London

Olga Jevrić, Proposal for a Monument. Zev, 1958, iron, 4 1⁄2 × 5 1⁄8 × 2 3⁄4".

Olga Jevrić, Proposal for a Monument. Zev, 1958, iron, 4 1⁄2 × 5 1⁄8 × 2 3⁄4".

Olga Jevrić

PEER

In a selection of works dated 1955 to 2001, several poised, boulder-like works by the Serbian artist Olga Jevrić (1922–2014) absorbed light into heavy gray, brown, and orange surfaces derived from ferric oxide, iron, cement, terra-cotta, and bronze. The ensemble had a grounding quality that was also uplifting. Invested with movement, certain constructions driven through with iron rods appeared to have forced themselves out of the earth. Inspired by the twelfth- to sixteenth-century stećci, or medieval tombstones, found in vast numbers in cemeteries across the borders of southeast Europe, Jevrić would not, however, have invited interpretations endowing her sculptures with powers of their own. “I use material as a means. I am not subservient to the material,” the artist states in the voice-over accompanying Space and Time, 1982, a video tour of her solo exhibition that year at the Museum of Contemporary Art, Belgrade. Displayed in the gallery’s back room so that one encountered it separately from the main installation, this seven-minute film was made for Belgrade TV and has the assurance of a manifesto delivered as poetry.

Jevrić defined her spirituality from an idiosyncratic materialist perspective, expressing it through the forms she built—she preferred the term building to sculpting—over long periods of time. The gestation of Small Intersection Ib, 1985–2001, squat and bodily, with its two long, thick arms, like fossilized logs, sandwiched tightly by a vise, straddles the 1998–99 Kosovo conflict. Its airlessness becomes oppressive, particularly when the work is compared with Articulation of Space Ia, 1956, and Axial Configuration, 1969–71, which capture cuboid components that look as if they once might have been rotating. Proposal for a Monument. Zev, made in 1958, the year of the artist’s representation of Yugoslavia in the Venice Biennale, is a triangular iron unit, prised open by dowels, that is painfully spiky and at the scale of a maquette. It was set on an eye-level shelving unit affixed to the wall. Up until this first solo exhibition in London, only Jevrić’s unrealized monuments had been shown in the UK, at the Henry Moore Institute in Leeds in 2006. Jerko Ješa Denegri has commented on these memorials’ lack of “clear symbolism” and “consequent resistance to ideological exploitation.”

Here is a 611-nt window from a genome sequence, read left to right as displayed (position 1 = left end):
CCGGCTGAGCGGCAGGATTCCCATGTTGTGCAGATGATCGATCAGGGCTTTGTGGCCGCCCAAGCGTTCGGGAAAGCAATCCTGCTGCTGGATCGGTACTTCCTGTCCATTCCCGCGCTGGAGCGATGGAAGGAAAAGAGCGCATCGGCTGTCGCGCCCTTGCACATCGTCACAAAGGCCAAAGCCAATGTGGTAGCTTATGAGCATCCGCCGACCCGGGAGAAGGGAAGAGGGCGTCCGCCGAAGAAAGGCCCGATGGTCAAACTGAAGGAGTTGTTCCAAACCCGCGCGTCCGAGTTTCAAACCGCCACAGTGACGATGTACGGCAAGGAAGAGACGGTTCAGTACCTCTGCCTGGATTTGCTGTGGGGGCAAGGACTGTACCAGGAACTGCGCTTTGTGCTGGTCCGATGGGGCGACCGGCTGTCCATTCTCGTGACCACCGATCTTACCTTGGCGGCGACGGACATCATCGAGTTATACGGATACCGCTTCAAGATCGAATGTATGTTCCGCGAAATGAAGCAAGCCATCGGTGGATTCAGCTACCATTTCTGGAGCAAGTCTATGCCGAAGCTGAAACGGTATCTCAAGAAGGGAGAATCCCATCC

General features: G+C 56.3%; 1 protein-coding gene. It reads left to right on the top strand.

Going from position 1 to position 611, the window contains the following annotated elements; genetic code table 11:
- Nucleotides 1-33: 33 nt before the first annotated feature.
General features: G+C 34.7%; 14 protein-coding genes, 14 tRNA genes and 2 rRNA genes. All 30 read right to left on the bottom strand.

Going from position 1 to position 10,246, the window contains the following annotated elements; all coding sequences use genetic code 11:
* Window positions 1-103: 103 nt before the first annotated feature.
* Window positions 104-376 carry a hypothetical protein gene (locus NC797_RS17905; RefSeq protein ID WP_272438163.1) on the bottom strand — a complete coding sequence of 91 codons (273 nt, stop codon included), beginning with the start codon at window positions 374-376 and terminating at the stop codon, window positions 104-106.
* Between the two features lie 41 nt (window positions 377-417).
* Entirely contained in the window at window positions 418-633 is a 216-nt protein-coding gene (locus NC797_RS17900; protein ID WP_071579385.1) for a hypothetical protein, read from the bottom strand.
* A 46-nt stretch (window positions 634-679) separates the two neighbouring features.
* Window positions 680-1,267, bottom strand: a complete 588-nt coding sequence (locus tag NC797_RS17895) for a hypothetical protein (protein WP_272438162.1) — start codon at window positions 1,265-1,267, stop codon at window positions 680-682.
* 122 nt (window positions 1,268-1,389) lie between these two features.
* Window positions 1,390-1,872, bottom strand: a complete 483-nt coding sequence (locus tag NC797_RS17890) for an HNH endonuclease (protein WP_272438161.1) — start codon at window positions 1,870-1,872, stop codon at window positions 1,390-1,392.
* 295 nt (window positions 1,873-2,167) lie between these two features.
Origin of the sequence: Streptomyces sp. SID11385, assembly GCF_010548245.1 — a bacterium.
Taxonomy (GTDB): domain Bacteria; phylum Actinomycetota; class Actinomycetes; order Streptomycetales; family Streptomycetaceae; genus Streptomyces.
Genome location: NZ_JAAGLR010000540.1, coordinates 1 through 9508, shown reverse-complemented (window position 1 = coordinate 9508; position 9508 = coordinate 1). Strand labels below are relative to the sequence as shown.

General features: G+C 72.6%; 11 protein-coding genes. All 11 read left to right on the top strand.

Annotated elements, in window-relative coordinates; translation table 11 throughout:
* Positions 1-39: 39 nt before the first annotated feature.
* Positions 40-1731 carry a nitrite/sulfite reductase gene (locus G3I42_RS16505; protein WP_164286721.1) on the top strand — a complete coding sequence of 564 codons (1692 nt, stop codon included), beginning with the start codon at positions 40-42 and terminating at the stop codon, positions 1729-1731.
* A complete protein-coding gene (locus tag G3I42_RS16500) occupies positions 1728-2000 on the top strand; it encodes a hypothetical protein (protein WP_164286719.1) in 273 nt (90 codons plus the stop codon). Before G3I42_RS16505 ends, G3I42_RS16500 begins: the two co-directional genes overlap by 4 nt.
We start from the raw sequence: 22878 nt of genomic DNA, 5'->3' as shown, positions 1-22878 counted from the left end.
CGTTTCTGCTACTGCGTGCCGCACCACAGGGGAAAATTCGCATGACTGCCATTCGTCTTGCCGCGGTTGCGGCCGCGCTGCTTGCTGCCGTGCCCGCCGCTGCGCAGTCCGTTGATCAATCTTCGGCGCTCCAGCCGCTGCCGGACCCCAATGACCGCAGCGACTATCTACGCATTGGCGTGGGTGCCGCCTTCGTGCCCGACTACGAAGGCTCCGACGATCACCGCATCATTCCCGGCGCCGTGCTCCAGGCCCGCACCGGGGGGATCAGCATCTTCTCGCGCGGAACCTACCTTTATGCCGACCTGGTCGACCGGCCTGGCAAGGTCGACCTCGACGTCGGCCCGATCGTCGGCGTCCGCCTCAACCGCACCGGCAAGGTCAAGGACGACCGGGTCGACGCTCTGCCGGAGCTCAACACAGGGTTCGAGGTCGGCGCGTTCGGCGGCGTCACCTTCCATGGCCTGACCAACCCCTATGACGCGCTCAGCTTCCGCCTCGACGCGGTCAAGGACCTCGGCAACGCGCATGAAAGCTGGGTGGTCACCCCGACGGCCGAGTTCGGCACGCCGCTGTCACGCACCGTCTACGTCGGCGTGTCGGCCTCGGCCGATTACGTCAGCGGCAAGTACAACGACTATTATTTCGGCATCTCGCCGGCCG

Resistant also to containment within socialist-modernist or art informel pigeonholes, Jevrić’s methods and materials are still relevant to the work of established sculptors such as Phyllida Barlow and Richard Deacon, both of whom assisted in the design of this show, and to the practice of younger British artists, among them the Berlin-based Beth Collar, who also uses terra-cotta. According to the Belgrade Heritage House, six years beyond the point of her Belgrade survey, Jevrić began to focus on incorporating iron rods “deep in the tissue of the sculpture”; knowing this helped me connect emotionally with the grace of the pieces at Peer. Music, which was important to Jevrić, who dually enrolled at Belgrade’s Academies of Music and of Fine Arts in the 1940s, assumes the role of another curious connective thread. The soundtrack to Space and Time comes from Michelangelo Antonioni’s 1970 film Zabriskie Point—which makes one wonder how Jevrić positioned herself, after her 1966 Ford Foundation Fellowship year in the US, in relation to the student uprisings in 1968 Belgrade. I looked at the metal and wanted to know more: The rods of Weaving Through Space, 1969–78, stretched into the air like strings pulled taut, broken, then petrified.